In my view there is with Obama. In talking to my grandmother tonight about the rally, it made me think about the seemingly-eternal comparison presidential candidates will have to our goliath US presidents, such as FDR. Some would say Roosevelt did some bad, but many say he did much more good (I actually watched an interesting news piece tonight on PBS' NewsHour about FDR's handling of the economy in a financial crisis, with a comparison to today's economic situation; for anyone interested you can listen to the audio here). But if a presidential candidate were to ever reproduce some of the successes of FDR, and/or the related public approval that won him four terms in office, then it would most certainly be through bold propositions of what might be, not by scaring people into what's "safe." Obama is comfortable in the realm of what might be, but, as with anything new, it takes an openness to change, an energy to work towards what might be (which many would call "hope"), and, as my grandmother pointed out, an innovative spirit.

FDR is known for having said "It is common sense to take a method and try it. If it fails, admit it frankly and try another. But above all, try something" (emphasis added). I have no fear that Obama would try things--but I at the same time think he will balance innovation with the methodical approach he's become known for. In that respect, he may even, if I can dare to say it, surpass FDR in ways; for FDR, according to the above piece I watched tonight, would aribtrarily raise and lower the price of gold to see what happened (though they noted that most else he did was much more pointed and purposeful). Perhaps the ever-increasing respect and related ubiquity of science and research will also allow an Obama administration the opportunity to do some precision governing that wasn't as possible during FDR's time (to certain extents; though I'm sad to say that Bush doesn't appear to have that same excuse for some things).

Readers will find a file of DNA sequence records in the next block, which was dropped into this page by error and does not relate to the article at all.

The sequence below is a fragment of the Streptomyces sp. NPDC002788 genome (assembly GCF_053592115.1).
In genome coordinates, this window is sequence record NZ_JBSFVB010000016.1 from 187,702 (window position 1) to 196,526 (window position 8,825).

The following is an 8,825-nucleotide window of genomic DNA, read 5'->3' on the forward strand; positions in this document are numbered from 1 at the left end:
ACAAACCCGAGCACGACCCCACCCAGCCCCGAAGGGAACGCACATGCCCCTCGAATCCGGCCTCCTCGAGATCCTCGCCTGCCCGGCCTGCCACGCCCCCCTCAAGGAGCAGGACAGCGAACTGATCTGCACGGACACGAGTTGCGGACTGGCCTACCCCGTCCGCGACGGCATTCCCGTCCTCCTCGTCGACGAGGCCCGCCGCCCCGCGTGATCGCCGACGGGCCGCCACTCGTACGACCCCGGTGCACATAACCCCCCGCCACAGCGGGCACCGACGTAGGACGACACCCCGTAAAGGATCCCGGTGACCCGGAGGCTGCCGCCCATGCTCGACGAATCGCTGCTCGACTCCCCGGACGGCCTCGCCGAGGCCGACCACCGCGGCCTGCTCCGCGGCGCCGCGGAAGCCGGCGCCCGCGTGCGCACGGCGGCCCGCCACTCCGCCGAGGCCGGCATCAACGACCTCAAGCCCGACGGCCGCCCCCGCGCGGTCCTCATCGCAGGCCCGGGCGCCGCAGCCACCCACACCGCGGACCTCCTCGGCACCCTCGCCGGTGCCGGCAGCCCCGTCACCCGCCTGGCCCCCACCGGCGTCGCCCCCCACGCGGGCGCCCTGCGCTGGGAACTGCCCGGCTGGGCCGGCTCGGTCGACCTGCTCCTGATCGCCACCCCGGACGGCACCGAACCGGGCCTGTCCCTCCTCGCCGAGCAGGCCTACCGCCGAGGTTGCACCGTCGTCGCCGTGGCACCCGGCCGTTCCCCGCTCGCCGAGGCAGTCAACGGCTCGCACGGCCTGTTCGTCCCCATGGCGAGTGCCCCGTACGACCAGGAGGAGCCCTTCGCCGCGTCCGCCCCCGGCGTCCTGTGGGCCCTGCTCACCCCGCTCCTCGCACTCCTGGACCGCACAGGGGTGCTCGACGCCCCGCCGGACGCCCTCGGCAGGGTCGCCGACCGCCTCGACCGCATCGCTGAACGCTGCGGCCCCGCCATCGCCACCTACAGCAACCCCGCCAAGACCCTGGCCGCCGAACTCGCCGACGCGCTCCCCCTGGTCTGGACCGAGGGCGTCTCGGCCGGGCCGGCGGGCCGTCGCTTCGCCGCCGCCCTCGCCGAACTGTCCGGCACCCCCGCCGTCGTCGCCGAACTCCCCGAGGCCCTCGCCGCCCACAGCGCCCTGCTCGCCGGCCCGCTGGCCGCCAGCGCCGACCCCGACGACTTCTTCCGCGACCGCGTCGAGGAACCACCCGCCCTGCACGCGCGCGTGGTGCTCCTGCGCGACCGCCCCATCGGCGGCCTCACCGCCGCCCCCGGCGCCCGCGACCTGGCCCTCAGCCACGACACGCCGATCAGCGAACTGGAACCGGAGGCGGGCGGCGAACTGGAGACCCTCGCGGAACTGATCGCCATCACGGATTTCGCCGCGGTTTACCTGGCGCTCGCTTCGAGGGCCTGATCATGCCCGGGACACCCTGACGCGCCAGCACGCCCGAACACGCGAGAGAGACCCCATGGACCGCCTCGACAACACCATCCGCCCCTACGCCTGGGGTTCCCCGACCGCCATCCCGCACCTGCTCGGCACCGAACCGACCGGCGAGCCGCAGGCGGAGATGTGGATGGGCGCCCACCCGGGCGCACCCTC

Enough said in that respect though, now for some random Shenandoah Valley-related stuff--here's a few front page shots from newspapers in Harrisonburg (at left) and Staunton (which again, is where I grew up, half-an-hour South of Harrisonburg, where Obama spoke; you can click on the pictures to enlarge, where you'll see a 78-year old woman in tears in the Harrisonburg paper as she listens to Obama speak; you can also read about how "Daily swim keeps man fit"--I love it):

Check it out though, we even got a piece on a New York Times blog post about the huge event it was to have a presidential candidate come to the Valley--after all, as Obama points out in his speech, "the last time a Democratic presidential nominee visited the city was 148 years ago when Stephen Douglas, another Illinois senator...came through en route to losing the election to Abraham Lincoln."